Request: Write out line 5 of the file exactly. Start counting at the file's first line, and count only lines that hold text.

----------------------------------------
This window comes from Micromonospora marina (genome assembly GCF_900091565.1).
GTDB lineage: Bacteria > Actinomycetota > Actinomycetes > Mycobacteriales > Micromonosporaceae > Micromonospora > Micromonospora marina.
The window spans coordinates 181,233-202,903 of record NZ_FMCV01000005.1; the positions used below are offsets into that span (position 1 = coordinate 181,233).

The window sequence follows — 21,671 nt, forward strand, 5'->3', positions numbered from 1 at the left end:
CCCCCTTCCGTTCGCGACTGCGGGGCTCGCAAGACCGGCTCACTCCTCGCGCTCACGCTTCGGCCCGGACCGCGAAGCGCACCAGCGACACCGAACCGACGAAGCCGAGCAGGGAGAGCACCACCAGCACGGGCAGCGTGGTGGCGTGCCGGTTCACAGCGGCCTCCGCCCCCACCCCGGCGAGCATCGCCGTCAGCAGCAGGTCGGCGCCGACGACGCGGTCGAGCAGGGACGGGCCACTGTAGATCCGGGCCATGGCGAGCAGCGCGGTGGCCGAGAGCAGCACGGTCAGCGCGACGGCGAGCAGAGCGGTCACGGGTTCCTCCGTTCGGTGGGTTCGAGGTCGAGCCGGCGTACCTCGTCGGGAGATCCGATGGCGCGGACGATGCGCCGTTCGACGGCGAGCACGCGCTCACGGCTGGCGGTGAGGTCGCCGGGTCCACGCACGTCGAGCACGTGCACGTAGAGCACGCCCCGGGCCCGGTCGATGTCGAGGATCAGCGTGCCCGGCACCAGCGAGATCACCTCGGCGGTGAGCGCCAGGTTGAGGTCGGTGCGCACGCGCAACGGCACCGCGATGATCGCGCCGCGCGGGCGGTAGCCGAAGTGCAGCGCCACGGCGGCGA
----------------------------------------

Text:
CCCCCTTCCGTTCGCGACTGCGGGGCTCGCAAGACCGGCTCACTCCTCGCGCTCACGCTTCGGCCCGGACCGCGAAGCGCACCAGCGACACCGAACCGACGAAGCCGAGCAGGGAGAGCACCACCAGCACGGGCAGCGTGGTGGCGTGCCGGTTCACAGCGGCCTCCGCCCCCACCCCGGCGAGCATCGCCGTCAGCAGCAGGTCGGCGCCGACGACGCGGTCGAGCAGGGACGGGCCACTGTAGATCCGGGCCATGGCGAGCAGCGCGGTGGCCGAGAGCAGCACGGTCAGCGCGACGGCGAGCAGAGCGGTCACGGGTTCCTCCGTTCGGTGGGTTCGAGGTCGAGCCGGCGTACCTCGTCGGGAGATCCGATGGCGCGGACGATGCGCCGTTCGACGGCGAGCACGCGCTCACGGCTGGCGGTGAGGTCGCCGGGTCCACGCACGTCGAGCACGTGCACGTAGAGCACGCCCCGGGCCCGGTCGATGTCGAGGATCAGCGTGCCCGGCACCAGCGAGATCACCTCGGCGGTGAGCGCCAGGTTGAGGTCGGTGCGCACGCGCAACGGCACCGCGATGATCGCGCCGCGCGGGCGGTAGCCGAAGTGCAGCGCCACGGCGGCGA